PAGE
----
Volume 8, Number 5, Septembre-Octobre 2001
|Page(s)||514 - 523|
|Section||Dossier : Aspects des filières semencières Nord/Sud|
|Published online||15 September 2001|
LA PROPRIETE INTELLECTUELLE La protection de la propriété intellectuelle sur le vivant : historique et débats actuels autour des variétés végétales
Intellectual property Protecting intellectual property rights on living species: history and current debates around plant varieties
Cirad-Amis, Programme Biotrop, avenue Agropolis TA 40/03, 34398
Montpellier Cedex 5, France
La reconnaissance d’un droit ou d’un privilège temporaire en faveur des inventeurs ou innovateurs, en contrepartie de la divulgation de leur savoir-faire au profit de tous, est un concept qui se perd dans la nuit des temps. On en retrouve les premières traces dès l’Antiquité, vers le viie-vie siècle avant J.-C., dans la colonie grecque de Sybaris (qui a laissé une trace dans l’Histoire pour son raffinement), au sud de l’Italie, dans un texte rapporté par l’historien Phylarque… en faveur des cuisiniers créateurs de nouvelles recettes de cuisine !
The concept of Intellectual Property Rights (IPR) is a very old one, dating at least as far back as the Ancient Greek times. Many examples can be identified as of the XVth century, and most of the European countries had developed IPR systems by the end of the XVIIIth century. These delt only with non-living material or processes, and so did the Convention de Paris that set up the international patent system in 1883. The struggle of plant breeders to obtain variety protection rights started around 1850. The first plant variety protection system was established in the US in 1930, but was limited to vegetatively propagated crops. At the international level, a sui generis system for protecting plant varieties was adopted in Paris in 1961, through the UPOV Convention. Then patents were delivered for other living organisms as bacteria in 1972, mice (1987), firstly in the States and thereafter in other countries. Patenting genes, human or non human, is a very fundamental debate with crucial ethical and sociological issues. Because a gene is of natural origin, not created by human cleverness, it should not be patentable as such, and any patented utility or industrial application of a gene should not imply any dependence on further new utilities or industrial applications of the same gene. This is the very ethically-correct position of the French Academy of Sciences, stated in June 2000. But the same reasoning should be applied to all other natural products such as proteins, molecules of pharmaceutical or industrial interest… and the genetic resources which contain these genes, proteins and molecules! This position is in full accordance with the UPOV system, but in complete opposition with the provisions of the Rio Conference on Biological Diversity, the International Undertaking on Genetic Resources of the FAO which is still under discussion, the Farmers’ Rights which are defended by NGOs in developing countries, etc.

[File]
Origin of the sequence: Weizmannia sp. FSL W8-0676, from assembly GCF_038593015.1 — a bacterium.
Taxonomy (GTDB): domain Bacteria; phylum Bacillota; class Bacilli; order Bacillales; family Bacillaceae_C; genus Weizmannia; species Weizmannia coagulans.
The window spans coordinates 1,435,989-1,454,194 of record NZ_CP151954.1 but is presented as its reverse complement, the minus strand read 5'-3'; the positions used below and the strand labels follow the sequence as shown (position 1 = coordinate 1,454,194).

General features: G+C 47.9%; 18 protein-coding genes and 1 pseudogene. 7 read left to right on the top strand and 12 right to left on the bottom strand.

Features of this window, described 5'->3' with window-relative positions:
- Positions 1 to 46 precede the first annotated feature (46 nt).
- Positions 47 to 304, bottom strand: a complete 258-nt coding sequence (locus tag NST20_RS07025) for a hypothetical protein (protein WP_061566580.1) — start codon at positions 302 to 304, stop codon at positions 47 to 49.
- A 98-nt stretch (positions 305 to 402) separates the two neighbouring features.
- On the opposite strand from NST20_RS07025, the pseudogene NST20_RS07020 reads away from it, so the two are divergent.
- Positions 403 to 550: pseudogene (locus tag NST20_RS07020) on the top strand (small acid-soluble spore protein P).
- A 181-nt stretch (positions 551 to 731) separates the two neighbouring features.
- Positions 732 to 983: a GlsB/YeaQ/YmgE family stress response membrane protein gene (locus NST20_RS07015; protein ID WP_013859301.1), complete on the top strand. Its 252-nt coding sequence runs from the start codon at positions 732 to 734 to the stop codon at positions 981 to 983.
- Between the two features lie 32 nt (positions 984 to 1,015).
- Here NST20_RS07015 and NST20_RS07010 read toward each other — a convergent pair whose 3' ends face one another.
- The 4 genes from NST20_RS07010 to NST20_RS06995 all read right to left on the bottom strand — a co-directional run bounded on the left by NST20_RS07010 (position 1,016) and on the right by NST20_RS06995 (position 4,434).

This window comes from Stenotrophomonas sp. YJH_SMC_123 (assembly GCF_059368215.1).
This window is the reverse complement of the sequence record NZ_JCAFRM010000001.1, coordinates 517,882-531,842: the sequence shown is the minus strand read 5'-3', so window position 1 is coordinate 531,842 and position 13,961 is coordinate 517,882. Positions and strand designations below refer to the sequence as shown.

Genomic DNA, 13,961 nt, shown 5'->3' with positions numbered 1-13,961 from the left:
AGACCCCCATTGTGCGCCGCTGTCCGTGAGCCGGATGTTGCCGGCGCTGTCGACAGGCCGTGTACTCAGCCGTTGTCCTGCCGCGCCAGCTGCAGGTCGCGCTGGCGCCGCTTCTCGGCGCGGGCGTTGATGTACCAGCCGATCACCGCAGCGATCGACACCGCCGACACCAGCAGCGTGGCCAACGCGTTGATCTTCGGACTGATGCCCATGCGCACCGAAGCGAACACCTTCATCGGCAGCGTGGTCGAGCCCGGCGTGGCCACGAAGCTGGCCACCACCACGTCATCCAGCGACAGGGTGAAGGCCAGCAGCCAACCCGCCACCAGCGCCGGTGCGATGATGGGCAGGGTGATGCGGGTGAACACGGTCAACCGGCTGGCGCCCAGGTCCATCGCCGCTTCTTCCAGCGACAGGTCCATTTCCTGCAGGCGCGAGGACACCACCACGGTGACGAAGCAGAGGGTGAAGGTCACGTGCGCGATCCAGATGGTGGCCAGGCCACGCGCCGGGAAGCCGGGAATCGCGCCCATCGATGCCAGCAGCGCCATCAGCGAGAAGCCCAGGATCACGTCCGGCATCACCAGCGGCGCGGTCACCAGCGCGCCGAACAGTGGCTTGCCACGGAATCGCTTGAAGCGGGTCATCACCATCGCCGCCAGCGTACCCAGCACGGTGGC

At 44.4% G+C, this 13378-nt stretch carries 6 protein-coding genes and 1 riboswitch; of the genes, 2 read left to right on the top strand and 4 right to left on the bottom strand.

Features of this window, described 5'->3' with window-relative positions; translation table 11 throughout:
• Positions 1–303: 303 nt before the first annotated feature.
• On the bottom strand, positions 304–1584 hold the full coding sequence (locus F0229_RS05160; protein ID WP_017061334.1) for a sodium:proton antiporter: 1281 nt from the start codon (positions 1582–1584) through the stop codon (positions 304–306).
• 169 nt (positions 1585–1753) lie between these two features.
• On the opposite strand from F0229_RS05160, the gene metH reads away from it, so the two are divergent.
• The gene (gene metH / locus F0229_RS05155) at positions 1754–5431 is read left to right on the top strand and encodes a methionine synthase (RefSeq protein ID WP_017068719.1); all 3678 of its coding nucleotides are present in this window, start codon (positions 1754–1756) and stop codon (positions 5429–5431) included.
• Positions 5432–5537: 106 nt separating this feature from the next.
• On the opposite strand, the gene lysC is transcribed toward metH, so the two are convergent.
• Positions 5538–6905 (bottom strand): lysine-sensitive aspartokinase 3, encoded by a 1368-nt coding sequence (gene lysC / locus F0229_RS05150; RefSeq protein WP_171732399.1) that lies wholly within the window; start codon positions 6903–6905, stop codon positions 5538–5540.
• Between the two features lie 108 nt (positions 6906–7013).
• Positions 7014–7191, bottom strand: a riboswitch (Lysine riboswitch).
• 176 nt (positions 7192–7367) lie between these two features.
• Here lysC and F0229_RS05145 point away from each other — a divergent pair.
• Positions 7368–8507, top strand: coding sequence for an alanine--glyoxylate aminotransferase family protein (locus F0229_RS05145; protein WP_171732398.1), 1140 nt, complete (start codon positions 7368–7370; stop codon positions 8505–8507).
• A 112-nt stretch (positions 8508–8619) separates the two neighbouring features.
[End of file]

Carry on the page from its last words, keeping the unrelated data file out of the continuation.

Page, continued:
The contradictions between, on the one hand, an intellectual property rights system for genes, natural molecules, genetic resources and traditional knowledge based on the ethical position of the French Academy of Sciences, and on the other hand, the property rights which are being set up in the frame of the Rio Conference and the International Undertaking of FAO, and their consequences, are discussed.
Key words: gene / natural products / genetic resources / plant varieties / intellectual property rights
© John Libbey Eurotext 2001
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